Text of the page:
Visual art is routinely incorporated into datasets that inform AI. But has AI muddied how we think about authenticity in art today?
Since its inception, I’ve been hesitant to use AI. There’s no denying that artificial intelligence is incredibly powerful, but when I hear about artificially generated images winning local art shows and being selected as the cover art for national magazines, the artist inside me recoils.
Artists have been taking inspiration from other artists, well, forever. However, when it isn’t made clear who (or what) created a work of art, it’s natural that we should question whether or not it still qualifies as art. Academic study of art almost always involves a discussion about materials used and the subject matter that is depicted. Often, the deepest realizations come through examination of a piece’s authenticity, historical context, and ownership.
Today, though, when AI can generate so-called artworks based on just a few prompts, replicating an artist’s style and subjects is easier than ever. In fact, AI learns from human artists’ creations to be able to learn to create its own. Artists and writers are expected to cite sources and build off, rather than steal, the ideas of others. When a copycat has no agency, let alone a name, it’s hard to draw bright moral lines that we paint so easily when thinking about conventional art forgery.
For more on art forgery, check out the MagellanTV series Fake or Fortune.
A finished work of art is not just the object that spectators encounter on the wall of a museum or gallery. So much of what gives art cultural meaning resides in its materiality, its subject matter, the context in which it was created, and the forward-thinking of its creator. More fundamentally, people value art for what it makes them feel. I’ll resist diving deeply into aesthetics and just ask that you take a moment to recall an artwork that impressed you. We see so many images and objects everyday that for something to lodge itself into your memory, some deeper process must be at play.
This memorable moment of engagement with a work of art is what art forgers struggle the most to replicate. Art historians determine the authenticity of a work of art by chemically testing its materials and studying how its composition aligns with other pieces created by a particular artist at a given time. There’s both art and science to sniffing out a forgery, but that detective process also gives forgers a blueprint from which they can essentially reverse engineer famous creations.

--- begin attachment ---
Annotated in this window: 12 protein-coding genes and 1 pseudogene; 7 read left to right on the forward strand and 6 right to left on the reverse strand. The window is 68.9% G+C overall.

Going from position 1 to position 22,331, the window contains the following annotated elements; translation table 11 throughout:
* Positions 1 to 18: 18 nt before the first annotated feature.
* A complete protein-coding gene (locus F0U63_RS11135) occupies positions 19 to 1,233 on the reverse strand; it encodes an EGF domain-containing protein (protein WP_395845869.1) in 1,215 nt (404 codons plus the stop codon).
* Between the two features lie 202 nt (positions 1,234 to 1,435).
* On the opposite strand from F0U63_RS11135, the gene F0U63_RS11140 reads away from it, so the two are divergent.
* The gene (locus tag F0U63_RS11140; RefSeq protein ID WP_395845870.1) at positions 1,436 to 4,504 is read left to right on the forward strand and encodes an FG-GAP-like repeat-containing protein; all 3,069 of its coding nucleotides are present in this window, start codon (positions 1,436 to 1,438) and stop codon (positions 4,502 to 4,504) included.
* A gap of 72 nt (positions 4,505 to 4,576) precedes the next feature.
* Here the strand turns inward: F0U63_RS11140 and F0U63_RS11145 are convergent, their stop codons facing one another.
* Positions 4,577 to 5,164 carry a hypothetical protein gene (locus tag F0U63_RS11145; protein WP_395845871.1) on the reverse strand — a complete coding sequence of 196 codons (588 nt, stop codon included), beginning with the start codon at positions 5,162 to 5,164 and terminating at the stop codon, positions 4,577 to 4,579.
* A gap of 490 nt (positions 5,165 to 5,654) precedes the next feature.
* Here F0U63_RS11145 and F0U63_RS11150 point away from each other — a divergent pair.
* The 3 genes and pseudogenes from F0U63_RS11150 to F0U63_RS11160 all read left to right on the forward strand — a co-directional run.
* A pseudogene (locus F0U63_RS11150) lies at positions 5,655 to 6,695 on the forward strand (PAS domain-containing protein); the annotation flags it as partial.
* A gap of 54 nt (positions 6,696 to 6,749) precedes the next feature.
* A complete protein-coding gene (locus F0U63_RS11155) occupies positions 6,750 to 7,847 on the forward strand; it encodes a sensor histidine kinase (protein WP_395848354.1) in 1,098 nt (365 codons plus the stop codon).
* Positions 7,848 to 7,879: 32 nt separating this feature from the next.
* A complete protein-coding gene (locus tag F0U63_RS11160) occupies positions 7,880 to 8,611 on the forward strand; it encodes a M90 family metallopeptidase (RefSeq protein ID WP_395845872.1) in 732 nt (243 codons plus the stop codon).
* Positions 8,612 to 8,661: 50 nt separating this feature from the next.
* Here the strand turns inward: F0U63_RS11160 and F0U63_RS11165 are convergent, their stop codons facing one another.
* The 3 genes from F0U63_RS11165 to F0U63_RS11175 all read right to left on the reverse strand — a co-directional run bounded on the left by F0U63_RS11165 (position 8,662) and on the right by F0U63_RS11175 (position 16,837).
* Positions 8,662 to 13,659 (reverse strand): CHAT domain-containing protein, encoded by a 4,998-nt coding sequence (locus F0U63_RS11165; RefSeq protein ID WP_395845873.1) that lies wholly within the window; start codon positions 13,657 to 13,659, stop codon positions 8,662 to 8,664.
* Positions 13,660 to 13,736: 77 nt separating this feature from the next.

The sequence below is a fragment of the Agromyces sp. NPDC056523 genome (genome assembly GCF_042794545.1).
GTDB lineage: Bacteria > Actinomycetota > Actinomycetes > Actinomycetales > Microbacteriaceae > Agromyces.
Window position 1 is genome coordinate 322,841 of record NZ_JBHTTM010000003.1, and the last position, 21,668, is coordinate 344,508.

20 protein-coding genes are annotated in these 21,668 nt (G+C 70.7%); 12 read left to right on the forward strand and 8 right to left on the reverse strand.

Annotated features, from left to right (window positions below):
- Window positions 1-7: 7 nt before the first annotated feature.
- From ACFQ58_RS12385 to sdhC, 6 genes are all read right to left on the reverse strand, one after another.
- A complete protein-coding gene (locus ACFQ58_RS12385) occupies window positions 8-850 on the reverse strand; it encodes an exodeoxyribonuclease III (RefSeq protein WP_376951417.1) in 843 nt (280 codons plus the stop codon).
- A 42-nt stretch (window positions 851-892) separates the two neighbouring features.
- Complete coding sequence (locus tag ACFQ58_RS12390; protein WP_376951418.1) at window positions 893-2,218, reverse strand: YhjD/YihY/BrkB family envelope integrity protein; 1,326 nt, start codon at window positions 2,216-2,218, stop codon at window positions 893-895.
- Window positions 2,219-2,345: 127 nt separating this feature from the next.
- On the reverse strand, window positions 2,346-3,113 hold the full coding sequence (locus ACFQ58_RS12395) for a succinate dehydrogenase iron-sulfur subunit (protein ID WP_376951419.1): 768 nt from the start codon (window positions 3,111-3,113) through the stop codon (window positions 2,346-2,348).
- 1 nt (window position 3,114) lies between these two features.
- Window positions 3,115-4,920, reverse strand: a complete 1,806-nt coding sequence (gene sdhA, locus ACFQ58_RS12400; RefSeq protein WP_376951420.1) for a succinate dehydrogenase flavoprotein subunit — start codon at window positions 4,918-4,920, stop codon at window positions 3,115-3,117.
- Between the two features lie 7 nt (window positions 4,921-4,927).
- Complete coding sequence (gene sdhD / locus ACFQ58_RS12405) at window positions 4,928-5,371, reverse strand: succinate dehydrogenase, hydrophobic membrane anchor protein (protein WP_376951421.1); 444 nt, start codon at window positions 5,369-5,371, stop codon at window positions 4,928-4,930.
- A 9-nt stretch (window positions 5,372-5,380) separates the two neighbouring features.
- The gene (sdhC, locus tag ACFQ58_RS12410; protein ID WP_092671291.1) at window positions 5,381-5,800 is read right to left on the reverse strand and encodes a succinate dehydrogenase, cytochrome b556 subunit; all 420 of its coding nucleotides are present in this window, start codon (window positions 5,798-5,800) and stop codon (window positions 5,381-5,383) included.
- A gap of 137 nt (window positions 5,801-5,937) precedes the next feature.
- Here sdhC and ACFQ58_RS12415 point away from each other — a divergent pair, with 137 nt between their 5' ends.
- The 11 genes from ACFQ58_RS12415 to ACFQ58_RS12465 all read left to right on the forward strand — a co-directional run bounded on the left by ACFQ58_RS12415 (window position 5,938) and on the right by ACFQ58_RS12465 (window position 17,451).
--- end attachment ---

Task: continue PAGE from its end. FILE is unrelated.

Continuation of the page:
Infamous forger Han van Meegeren “painting” a fake Vermeer, October 1945 (Credit: Koos Raucamp (ANEFO), via Wikimedia Commons)
Forgers have made names for themselves imitating some of the world’s most recognizable visionaries. Paintings credited to Rothko, Picasso, Vermeer, and Van Gogh – often selling for unbelievable sums – have found their way onto the walls of museums. Some art historians estimate that as much as 20 percent of works currently in museums’ collections might soon be reattributed to different artists – or even to skilled fraudsters. Forgery has been around as long as art has been revered; and for exactly as long, the act of forgery has been considered a crime and condemned by society.
In recent years, the age-old art of forgery has transformed with the help of image-generating artificial intelligence technologies. Computer programs can replicate artists’ styles, techniques, and subjects with mathematical accuracy. AI image generators are creating original works based on what the software has learned by studying the styles and subjects of real artists’ works.